An awful lot of noise and hardcore music can come across as lifeless and stilted when recorded in a studio; recordings totally unable to capture the energy associated with live performance.
Big Black did not suffer from this; their recorded music was always dynamic, vibrant, and brimming with vital energy; so much so that of all the hardcore style bands, Big Black sound as good, if not better, on record as they did live.

Big Black - Headache e.p.

Tracks:
My Disco
Grinder
Ready Men
Pete, King of all Detectives

Big Black - Heartbeat 7"

Tracks:
Heartbeat
Things To Do
I Can't Believe

Both these are ripped from vinyl @256kbs

Get them both here

10 comments:

Lope de Aguirre said...

Thanks, good addition to the regular LPs! I do remember Rema Rema by Big Black, but never found that one again.

michaelDUSTdevil said...

i have the split head artwork... i could email it to you if wanted... i doubt i could find anywhere to host it!

Anonymous said...

You'll find the suicide pics here-
http://petdance.com/actionpark/bigblack/discography/
In particular-
http://petdance.com/actionpark/bigblack/discography/pix/shotgun-suicide-1.jpg
http://petdance.com/actionpark/bigblack/discography/pix/shotgun-suicide-2.jpg
Enjoy

robp said...

Heartbeat was the first Big Black song I ever heard; I bought it instantly, didn't know it was a Wire song until a couple years ago.

Rema Rema was a cover, original by the band Rema Rema; I have the 45s of both, I think Michael does as well.

And from the first time I heard Atomizer I thought of Big Black as the Burroughs of music - always good when other people feel similar connections. Of course, some of it's the lyrical content, and I got into them just before they broke up, so I missed what was writ about them whilst they was extant.

michaelDUSTdevil said...

from Albinis' last tor diary, the night DUSTdevils opened for Big Black at Leeds Poly 26 July 1987(?):

"The gig tonight is in a college, but thankfully not a college-sponsored students-only jive. At least nobody will get turned away. We're playing with a lousy mess of a band, the Unbelievables, and a Velvet Undergroundish band called the Dustmice or Dustballs or Dustweasels or something. They have a real dish for a guitar player. She's got that emaciated no-tits, near-dead look I go for in a big way. Using the patented Nate Kato five-step tit measurement scheme (tots, tits, boobs, jugs and dugs), she has tits, I would say. Definitely not tots, as you could see a quite active wiggling going on when she played guitar, but there was no real heft to them, so they wouldn't qualify as boobs. That bizarre leather nazi bitch in Hamburg, however, she had dugs. One of them had a pimple on it the size of a regular person's boob. We're talking "D" for "droopy", "U" for "ogly", "G" for "giant", "S" for "squeaks like a balloon" -- DUGS. While I was trying to avoid talking to her, her thumbnail-sized bra cup gave up the ghost and this whole, complete, drug- addled, blue-plate special-sized nipple jounced out into the world. She was oblivious, and became fodder for much ribaldry. The Arliss of Hamburg."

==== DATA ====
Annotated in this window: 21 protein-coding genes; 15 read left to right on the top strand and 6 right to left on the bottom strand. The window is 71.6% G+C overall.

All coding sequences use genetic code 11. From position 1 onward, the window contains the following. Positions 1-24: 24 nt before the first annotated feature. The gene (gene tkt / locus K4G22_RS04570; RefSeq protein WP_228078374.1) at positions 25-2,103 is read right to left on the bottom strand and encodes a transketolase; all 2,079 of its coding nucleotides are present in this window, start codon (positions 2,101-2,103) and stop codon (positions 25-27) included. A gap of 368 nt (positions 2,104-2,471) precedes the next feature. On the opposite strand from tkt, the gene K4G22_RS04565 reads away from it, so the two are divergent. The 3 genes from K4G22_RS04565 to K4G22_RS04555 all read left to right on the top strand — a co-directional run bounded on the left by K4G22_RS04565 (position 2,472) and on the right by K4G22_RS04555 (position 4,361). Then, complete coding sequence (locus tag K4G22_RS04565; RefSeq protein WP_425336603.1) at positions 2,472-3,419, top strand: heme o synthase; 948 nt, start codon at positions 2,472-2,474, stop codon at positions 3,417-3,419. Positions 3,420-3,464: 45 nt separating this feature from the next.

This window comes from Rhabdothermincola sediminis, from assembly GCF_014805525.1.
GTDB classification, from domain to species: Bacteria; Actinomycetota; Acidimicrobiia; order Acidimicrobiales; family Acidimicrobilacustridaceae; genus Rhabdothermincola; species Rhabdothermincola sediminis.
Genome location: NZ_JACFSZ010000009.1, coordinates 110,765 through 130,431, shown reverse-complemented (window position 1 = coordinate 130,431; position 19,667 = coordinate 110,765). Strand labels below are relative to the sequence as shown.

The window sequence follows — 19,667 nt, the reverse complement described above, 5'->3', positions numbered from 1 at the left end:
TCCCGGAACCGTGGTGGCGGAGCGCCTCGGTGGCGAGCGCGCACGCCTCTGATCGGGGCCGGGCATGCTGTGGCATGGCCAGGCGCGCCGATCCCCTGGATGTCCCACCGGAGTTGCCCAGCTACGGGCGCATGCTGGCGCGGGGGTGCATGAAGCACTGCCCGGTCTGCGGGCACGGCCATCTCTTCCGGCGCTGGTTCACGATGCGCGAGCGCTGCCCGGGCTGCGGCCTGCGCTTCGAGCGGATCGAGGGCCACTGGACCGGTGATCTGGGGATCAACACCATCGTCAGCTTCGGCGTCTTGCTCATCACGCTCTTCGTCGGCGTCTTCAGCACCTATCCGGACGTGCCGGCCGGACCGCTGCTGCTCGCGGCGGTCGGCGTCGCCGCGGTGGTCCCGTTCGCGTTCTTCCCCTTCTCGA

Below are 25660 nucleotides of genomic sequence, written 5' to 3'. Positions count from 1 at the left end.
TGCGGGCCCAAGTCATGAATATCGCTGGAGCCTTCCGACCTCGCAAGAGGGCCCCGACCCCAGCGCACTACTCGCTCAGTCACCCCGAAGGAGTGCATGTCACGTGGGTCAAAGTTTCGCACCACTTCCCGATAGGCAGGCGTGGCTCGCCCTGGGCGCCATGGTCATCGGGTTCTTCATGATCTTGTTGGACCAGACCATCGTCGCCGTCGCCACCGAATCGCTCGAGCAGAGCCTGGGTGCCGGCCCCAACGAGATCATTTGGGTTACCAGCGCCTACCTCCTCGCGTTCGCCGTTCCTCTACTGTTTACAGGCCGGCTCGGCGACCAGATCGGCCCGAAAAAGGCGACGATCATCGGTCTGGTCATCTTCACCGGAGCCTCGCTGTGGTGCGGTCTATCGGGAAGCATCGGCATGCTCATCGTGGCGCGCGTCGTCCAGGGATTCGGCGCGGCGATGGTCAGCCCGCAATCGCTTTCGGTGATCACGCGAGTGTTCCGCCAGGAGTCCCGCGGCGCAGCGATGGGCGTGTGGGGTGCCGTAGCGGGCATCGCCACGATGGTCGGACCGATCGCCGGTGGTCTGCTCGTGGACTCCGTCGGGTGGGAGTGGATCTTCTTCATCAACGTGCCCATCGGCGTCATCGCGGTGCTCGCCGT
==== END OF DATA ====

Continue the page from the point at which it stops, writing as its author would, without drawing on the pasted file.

DUSTmice indeed!

robp said...

She was fucking gorgeous though, right? One thing you guys had over both Big Black and the Velvets.

Not to knock the beauty of Roland.

michaelDUSTdevil said...

she tended to put most things & people into the pale... wasn't just her looks though...

Anonymous said...

Heartbeat was and still is awesome. Unfortunately the story about the rarer cover is true. Dean who I knew at the time in Birmingham had it. It was hideous.

roy rocket said...

And can now be seen in all its bloody hideousness over at YoungMossTongue; if you wanna...

Anonymous said...

(anonymous = wrighty for the purpose of this discussion)

re: 'that cover', it was sold in the UK in a plain (apart from the circle logo you can see on the Headache cover here, which was embossed in) vinyl 'sheath' which was completely sealed around all four sides so you had to cut it open to get the discs out.....with good reason! Heartbeat, things to do today (to give it its full title) and I can't believe were on a separate 7" in its own sleeve inside the 12".

Great site man, love it.....oot